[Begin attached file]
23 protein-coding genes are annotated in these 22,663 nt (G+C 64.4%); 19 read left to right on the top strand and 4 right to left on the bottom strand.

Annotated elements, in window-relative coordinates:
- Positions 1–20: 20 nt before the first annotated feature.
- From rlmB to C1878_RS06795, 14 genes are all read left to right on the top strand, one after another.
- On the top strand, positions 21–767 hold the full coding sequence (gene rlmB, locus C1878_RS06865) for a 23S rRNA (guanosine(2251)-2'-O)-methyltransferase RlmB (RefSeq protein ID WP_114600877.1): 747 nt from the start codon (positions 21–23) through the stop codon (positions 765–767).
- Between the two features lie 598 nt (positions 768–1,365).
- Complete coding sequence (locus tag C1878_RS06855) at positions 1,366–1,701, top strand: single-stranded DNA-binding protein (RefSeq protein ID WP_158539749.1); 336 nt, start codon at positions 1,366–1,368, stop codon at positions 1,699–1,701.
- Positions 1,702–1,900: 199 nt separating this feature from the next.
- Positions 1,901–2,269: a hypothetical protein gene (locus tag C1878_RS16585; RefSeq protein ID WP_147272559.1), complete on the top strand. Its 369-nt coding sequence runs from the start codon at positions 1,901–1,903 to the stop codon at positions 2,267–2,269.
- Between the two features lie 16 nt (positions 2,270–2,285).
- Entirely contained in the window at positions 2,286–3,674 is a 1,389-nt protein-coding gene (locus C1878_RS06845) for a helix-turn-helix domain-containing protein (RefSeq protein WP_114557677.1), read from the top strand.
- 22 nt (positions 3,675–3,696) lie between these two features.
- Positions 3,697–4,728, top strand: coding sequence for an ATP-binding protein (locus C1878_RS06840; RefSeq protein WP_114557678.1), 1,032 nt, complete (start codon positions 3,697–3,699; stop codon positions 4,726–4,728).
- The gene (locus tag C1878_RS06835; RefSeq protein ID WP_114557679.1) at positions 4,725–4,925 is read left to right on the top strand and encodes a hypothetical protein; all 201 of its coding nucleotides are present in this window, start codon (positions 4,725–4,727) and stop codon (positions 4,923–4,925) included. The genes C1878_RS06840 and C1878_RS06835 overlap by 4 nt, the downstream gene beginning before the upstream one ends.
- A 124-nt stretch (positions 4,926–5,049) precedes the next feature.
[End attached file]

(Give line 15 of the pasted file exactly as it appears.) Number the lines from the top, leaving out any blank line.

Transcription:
- A 124-nt stretch (positions 4,926–5,049) precedes the next feature.